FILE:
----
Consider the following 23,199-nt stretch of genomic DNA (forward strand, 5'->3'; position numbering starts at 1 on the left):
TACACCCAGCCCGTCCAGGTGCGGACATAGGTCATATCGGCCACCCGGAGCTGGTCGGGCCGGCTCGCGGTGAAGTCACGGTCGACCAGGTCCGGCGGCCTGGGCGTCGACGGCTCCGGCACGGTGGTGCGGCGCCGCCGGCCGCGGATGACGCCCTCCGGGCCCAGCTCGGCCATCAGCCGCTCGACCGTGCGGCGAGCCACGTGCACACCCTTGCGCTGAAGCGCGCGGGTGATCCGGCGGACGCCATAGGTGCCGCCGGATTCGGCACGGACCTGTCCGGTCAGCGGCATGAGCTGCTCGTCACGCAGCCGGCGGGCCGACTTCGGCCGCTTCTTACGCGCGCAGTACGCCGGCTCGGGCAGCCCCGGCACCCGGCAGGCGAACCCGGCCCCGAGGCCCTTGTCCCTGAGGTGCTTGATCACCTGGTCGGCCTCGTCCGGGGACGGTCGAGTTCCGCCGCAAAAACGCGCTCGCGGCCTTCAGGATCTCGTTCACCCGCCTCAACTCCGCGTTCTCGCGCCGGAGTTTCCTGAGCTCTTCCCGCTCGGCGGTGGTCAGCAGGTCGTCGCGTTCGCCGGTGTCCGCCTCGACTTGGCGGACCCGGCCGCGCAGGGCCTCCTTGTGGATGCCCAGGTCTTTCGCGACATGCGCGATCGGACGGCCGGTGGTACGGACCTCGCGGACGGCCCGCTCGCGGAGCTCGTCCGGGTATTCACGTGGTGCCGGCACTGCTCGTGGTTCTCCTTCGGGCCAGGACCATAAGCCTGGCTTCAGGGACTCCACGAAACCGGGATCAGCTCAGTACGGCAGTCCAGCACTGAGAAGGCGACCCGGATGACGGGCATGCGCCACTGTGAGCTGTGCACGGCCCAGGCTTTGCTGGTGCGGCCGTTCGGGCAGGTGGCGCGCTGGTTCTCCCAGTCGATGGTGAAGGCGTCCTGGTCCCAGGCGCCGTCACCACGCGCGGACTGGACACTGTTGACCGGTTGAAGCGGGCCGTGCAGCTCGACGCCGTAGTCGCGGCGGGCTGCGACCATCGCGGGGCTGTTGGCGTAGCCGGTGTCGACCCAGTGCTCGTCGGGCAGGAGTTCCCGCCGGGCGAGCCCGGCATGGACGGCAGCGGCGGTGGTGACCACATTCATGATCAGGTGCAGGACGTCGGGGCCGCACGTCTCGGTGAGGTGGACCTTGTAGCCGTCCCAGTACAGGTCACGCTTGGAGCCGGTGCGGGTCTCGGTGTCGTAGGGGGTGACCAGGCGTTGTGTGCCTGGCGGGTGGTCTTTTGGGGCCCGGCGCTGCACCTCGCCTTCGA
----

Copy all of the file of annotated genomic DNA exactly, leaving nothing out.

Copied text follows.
Consider the following 23,199-nt stretch of genomic DNA (forward strand, 5'->3'; position numbering starts at 1 on the left):
TACACCCAGCCCGTCCAGGTGCGGACATAGGTCATATCGGCCACCCGGAGCTGGTCGGGCCGGCTCGCGGTGAAGTCACGGTCGACCAGGTCCGGCGGCCTGGGCGTCGACGGCTCCGGCACGGTGGTGCGGCGCCGCCGGCCGCGGATGACGCCCTCCGGGCCCAGCTCGGCCATCAGCCGCTCGACCGTGCGGCGAGCCACGTGCACACCCTTGCGCTGAAGCGCGCGGGTGATCCGGCGGACGCCATAGGTGCCGCCGGATTCGGCACGGACCTGTCCGGTCAGCGGCATGAGCTGCTCGTCACGCAGCCGGCGGGCCGACTTCGGCCGCTTCTTACGCGCGCAGTACGCCGGCTCGGGCAGCCCCGGCACCCGGCAGGCGAACCCGGCCCCGAGGCCCTTGTCCCTGAGGTGCTTGATCACCTGGTCGGCCTCGTCCGGGGACGGTCGAGTTCCGCCGCAAAAACGCGCTCGCGGCCTTCAGGATCTCGTTCACCCGCCTCAACTCCGCGTTCTCGCGCCGGAGTTTCCTGAGCTCTTCCCGCTCGGCGGTGGTCAGCAGGTCGTCGCGTTCGCCGGTGTCCGCCTCGACTTGGCGGACCCGGCCGCGCAGGGCCTCCTTGTGGATGCCCAGGTCTTTCGCGACATGCGCGATCGGACGGCCGGTGGTACGGACCTCGCGGACGGCCCGCTCGCGGAGCTCGTCCGGGTATTCACGTGGTGCCGGCACTGCTCGTGGTTCTCCTTCGGGCCAGGACCATAAGCCTGGCTTCAGGGACTCCACGAAACCGGGATCAGCTCAGTACGGCAGTCCAGCACTGAGAAGGCGACCCGGATGACGGGCATGCGCCACTGTGAGCTGTGCACGGCCCAGGCTTTGCTGGTGCGGCCGTTCGGGCAGGTGGCGCGCTGGTTCTCCCAGTCGATGGTGAAGGCGTCCTGGTCCCAGGCGCCGTCACCACGCGCGGACTGGACACTGTTGACCGGTTGAAGCGGGCCGTGCAGCTCGACGCCGTAGTCGCGGCGGGCTGCGACCATCGCGGGGCTGTTGGCGTAGCCGGTGTCGACCCAGTGCTCGTCGGGCAGGAGTTCCCGCCGGGCGAGCCCGGCATGGACGGCAGCGGCGGTGGTGACCACATTCATGATCAGGTGCAGGACGTCGGGGCCGCACGTCTCGGTGAGGTGGACCTTGTAGCCGTCCCAGTACAGGTCACGCTTGGAGCCGGTGCGGGTCTCGGTGTCGTAGGGGGTGACCAGGCGTTGTGTGCCTGGCGGGTGGTCTTTTGGGGCCCGGCGCTGCACCTCGCCTTCGA